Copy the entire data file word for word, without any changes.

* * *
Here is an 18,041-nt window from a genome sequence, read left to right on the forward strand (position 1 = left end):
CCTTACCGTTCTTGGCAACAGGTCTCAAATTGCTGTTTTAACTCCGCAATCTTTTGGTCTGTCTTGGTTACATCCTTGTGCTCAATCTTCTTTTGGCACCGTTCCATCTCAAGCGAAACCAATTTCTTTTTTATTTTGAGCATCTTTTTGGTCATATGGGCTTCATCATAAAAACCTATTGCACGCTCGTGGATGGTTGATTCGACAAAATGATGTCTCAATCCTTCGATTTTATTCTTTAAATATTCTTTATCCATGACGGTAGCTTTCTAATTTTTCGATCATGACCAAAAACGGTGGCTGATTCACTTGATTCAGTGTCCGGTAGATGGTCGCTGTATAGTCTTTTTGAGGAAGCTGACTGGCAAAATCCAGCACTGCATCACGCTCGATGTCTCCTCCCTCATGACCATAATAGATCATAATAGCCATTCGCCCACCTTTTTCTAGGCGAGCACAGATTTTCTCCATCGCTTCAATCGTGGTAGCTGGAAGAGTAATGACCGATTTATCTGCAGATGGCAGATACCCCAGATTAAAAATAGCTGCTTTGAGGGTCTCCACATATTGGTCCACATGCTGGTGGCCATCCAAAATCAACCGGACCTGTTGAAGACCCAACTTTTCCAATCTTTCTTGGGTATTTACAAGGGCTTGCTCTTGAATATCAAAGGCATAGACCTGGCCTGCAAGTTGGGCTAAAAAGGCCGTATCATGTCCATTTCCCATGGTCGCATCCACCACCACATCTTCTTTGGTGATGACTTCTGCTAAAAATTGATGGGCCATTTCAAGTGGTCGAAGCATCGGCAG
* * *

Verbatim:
Here is an 18,041-nt window from a genome sequence, read left to right on the forward strand (position 1 = left end):
CCTTACCGTTCTTGGCAACAGGTCTCAAATTGCTGTTTTAACTCCGCAATCTTTTGGTCTGTCTTGGTTACATCCTTGTGCTCAATCTTCTTTTGGCACCGTTCCATCTCAAGCGAAACCAATTTCTTTTTTATTTTGAGCATCTTTTTGGTCATATGGGCTTCATCATAAAAACCTATTGCACGCTCGTGGATGGTTGATTCGACAAAATGATGTCTCAATCCTTCGATTTTATTCTTTAAATATTCTTTATCCATGACGGTAGCTTTCTAATTTTTCGATCATGACCAAAAACGGTGGCTGATTCACTTGATTCAGTGTCCGGTAGATGGTCGCTGTATAGTCTTTTTGAGGAAGCTGACTGGCAAAATCCAGCACTGCATCACGCTCGATGTCTCCTCCCTCATGACCATAATAGATCATAATAGCCATTCGCCCACCTTTTTCTAGGCGAGCACAGATTTTCTCCATCGCTTCAATCGTGGTAGCTGGAAGAGTAATGACCGATTTATCTGCAGATGGCAGATACCCCAGATTAAAAATAGCTGCTTTGAGGGTCTCCACATATTGGTCCACATGCTGGTGGCCATCCAAAATCAACCGGACCTGTTGAAGACCCAACTTTTCCAATCTTTCTTGGGTATTTACAAGGGCTTGCTCTTGAATATCAAAGGCATAGACCTGGCCTGCAAGTTGGGCTAAAAAGGCCGTATCATGTCCATTTCCCATGGTCGCATCCACCACCACATCTTCTTTGGTGATGACTTCTGCTAAAAATTGATGGGCCATTTCAAGTGGTCGAAGCATCGGCAG